Thanks be to God for this indescribable gift!

For the Word of God in scripture,
For the Word of God among us,
For the Word of God within us,
Thanks be to God.

Let’s begin today with a little stress reduction, okay?  This week is Thanksgiving so it is typical for you to be asked what you are thankful for.  Take a moment to think about that.  What are you thankful for?  Now turn to someone near you and share briefly.

Good.  According to scientific studies your cortisol levels may have just been reduced by 23%.  Which means you are less stressed than you were a few moments ago.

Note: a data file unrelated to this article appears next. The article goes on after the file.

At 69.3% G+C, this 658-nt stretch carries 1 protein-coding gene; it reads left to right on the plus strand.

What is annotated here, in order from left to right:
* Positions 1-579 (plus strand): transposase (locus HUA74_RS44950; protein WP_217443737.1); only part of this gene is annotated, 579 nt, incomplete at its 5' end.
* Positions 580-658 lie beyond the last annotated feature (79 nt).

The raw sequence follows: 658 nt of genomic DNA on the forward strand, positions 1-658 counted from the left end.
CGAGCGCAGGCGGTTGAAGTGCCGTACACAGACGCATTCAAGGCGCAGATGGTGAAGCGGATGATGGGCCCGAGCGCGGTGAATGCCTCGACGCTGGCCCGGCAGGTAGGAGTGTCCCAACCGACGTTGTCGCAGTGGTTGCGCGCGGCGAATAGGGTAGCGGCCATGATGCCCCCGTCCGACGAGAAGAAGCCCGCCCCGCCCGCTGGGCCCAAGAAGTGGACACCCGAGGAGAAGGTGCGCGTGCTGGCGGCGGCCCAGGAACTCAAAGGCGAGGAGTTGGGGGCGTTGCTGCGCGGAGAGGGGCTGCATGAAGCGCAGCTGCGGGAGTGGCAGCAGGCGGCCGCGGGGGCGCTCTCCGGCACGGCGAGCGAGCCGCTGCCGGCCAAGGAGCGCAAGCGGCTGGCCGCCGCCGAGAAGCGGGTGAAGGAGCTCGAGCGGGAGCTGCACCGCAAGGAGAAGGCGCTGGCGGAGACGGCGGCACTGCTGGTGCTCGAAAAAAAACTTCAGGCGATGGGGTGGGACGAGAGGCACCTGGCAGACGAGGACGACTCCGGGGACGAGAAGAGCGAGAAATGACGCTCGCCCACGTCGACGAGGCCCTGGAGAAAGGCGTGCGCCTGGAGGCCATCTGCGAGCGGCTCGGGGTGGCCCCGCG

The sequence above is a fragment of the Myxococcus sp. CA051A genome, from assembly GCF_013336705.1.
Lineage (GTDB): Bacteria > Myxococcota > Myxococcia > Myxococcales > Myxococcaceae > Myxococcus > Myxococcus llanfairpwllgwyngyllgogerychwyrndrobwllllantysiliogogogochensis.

The scientific research into gratitude is rather clear at this point.  According to positive psychologist Derrick Carpenter, “The benefits of practicing gratitude are nearly endless. People who regularly practice gratitude by taking time to notice and reflect upon the things they’re thankful for experience more positive emotions, feel more alive, sleep better, express more compassion and kindness, and even have stronger immune systems.”

Gratitude can improve our most intimate relationships, give us more disciplined self-control, increase our mental and physical health, make us more optimistic, and make us happier.  Studies even demonstrate how individuals practicing gratitude improves society, as gratitude is contagious, spreading quickly from one person to other people.  We all appreciate being thanked and in the glow of that appreciation are more likely to thank other people.